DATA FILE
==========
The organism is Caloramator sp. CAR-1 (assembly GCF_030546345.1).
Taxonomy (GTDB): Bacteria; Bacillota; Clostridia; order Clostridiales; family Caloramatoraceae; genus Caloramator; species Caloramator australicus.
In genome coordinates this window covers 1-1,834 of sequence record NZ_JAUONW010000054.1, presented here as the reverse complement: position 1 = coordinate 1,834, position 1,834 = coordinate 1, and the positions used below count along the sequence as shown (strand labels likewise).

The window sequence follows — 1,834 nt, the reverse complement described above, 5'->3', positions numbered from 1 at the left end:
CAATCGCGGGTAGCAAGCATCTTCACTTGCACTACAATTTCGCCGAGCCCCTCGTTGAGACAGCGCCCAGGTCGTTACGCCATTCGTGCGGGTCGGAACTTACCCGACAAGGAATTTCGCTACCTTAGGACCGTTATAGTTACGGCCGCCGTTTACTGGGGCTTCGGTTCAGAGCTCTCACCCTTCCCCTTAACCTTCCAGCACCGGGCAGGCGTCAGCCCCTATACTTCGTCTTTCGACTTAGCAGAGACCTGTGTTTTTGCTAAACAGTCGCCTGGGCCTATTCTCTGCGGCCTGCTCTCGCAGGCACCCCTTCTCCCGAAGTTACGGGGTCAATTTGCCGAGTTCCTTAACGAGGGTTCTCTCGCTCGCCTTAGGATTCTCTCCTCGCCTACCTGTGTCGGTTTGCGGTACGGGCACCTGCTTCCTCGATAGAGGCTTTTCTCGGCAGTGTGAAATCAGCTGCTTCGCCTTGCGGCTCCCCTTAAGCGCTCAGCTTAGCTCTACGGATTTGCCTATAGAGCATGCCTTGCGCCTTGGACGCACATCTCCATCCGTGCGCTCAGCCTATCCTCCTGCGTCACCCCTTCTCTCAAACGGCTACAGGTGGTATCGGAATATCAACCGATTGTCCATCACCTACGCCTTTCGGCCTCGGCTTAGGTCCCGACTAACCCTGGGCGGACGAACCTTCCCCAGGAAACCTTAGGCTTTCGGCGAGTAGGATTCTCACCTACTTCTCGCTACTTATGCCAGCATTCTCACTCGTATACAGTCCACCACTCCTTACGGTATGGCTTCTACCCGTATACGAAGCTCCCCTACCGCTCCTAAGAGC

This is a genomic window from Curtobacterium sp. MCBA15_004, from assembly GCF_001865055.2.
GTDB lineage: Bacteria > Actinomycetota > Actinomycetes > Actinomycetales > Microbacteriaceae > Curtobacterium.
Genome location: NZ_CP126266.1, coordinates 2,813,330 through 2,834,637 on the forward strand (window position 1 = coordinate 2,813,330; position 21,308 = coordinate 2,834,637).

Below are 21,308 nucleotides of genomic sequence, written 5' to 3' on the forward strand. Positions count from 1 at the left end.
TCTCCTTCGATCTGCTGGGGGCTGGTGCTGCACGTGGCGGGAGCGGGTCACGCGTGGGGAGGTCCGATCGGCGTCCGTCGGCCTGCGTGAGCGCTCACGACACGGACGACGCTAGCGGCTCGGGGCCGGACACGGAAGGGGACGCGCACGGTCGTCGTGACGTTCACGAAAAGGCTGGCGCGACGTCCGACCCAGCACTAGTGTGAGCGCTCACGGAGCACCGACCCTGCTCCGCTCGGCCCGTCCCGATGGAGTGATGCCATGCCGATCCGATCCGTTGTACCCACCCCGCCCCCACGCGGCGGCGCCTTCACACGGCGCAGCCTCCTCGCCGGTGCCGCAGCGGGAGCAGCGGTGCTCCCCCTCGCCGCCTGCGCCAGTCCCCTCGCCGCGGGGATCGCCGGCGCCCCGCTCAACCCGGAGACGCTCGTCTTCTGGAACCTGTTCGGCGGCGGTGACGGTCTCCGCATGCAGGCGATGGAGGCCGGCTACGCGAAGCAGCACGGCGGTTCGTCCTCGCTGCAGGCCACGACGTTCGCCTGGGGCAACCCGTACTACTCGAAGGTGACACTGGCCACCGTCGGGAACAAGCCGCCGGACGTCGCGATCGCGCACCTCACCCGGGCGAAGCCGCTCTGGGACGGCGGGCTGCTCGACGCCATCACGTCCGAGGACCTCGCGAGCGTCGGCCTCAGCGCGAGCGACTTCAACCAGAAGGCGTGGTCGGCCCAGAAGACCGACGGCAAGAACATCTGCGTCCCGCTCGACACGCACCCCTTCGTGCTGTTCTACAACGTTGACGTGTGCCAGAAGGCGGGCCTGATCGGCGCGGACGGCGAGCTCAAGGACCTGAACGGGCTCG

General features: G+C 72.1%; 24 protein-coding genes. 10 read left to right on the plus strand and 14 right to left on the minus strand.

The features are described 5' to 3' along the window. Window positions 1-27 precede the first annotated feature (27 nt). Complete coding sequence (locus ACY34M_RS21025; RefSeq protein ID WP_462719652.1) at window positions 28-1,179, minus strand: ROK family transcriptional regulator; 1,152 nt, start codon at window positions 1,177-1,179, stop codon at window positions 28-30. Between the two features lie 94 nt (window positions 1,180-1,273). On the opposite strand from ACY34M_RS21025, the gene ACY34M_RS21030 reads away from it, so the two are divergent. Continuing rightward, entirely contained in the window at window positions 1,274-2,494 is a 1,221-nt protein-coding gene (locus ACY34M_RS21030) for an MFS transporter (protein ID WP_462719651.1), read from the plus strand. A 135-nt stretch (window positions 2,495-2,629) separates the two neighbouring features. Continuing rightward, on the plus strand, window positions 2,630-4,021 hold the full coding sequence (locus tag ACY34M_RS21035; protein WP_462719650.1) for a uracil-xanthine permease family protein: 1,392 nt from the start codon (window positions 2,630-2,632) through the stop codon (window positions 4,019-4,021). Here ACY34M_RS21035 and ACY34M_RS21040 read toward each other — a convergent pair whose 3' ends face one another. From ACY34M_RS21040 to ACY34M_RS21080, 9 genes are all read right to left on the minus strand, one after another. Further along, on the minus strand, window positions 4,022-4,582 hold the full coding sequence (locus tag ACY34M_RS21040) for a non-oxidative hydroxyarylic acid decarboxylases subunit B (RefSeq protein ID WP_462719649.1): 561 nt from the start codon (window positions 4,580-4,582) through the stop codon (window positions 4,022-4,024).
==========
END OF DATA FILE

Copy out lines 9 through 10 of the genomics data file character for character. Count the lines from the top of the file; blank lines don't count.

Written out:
Below are 21,308 nucleotides of genomic sequence, written 5' to 3' on the forward strand. Positions count from 1 at the left end.
TCTCCTTCGATCTGCTGGGGGCTGGTGCTGCACGTGGCGGGAGCGGGTCACGCGTGGGGAGGTCCGATCGGCGTCCGTCGGCCTGCGTGAGCGCTCACGACACGGACGACGCTAGCGGCTCGGGGCCGGACACGGAAGGGGACGCGCACGGTCGTCGTGACGTTCACGAAAAGGCTGGCGCGACGTCCGACCCAGCACTAGTGTGAGCGCTCACGGAGCACCGACCCTGCTCCGCTCGGCCCGTCCCGATGGAGTGATGCCATGCCGATCCGATCCGTTGTACCCACCCCGCCCCCACGCGGCGGCGCCTTCACACGGCGCAGCCTCCTCGCCGGTGCCGCAGCGGGAGCAGCGGTGCTCCCCCTCGCCGCCTGCGCCAGTCCCCTCGCCGCGGGGATCGCCGGCGCCCCGCTCAACCCGGAGACGCTCGTCTTCTGGAACCTGTTCGGCGGCGGTGACGGTCTCCGCATGCAGGCGATGGAGGCCGGCTACGCGAAGCAGCACGGCGGTTCGTCCTCGCTGCAGGCCACGACGTTCGCCTGGGGCAACCCGTACTACTCGAAGGTGACACTGGCCACCGTCGGGAACAAGCCGCCGGACGTCGCGATCGCGCACCTCACCCGGGCGAAGCCGCTCTGGGACGGCGGGCTGCTCGACGCCATCACGTCCGAGGACCTCGCGAGCGTCGGCCTCAGCGCGAGCGACTTCAACCAGAAGGCGTGGTCGGCCCAGAAGACCGACGGCAAGAACATCTGCGTCCCGCTCGACACGCACCCCTTCGTGCTGTTCTACAACGTTGACGTGTGCCAGAAGGCGGGCCTGATCGGCGCGGACGGCGAGCTCAAGGACCTGAACGGGCTCG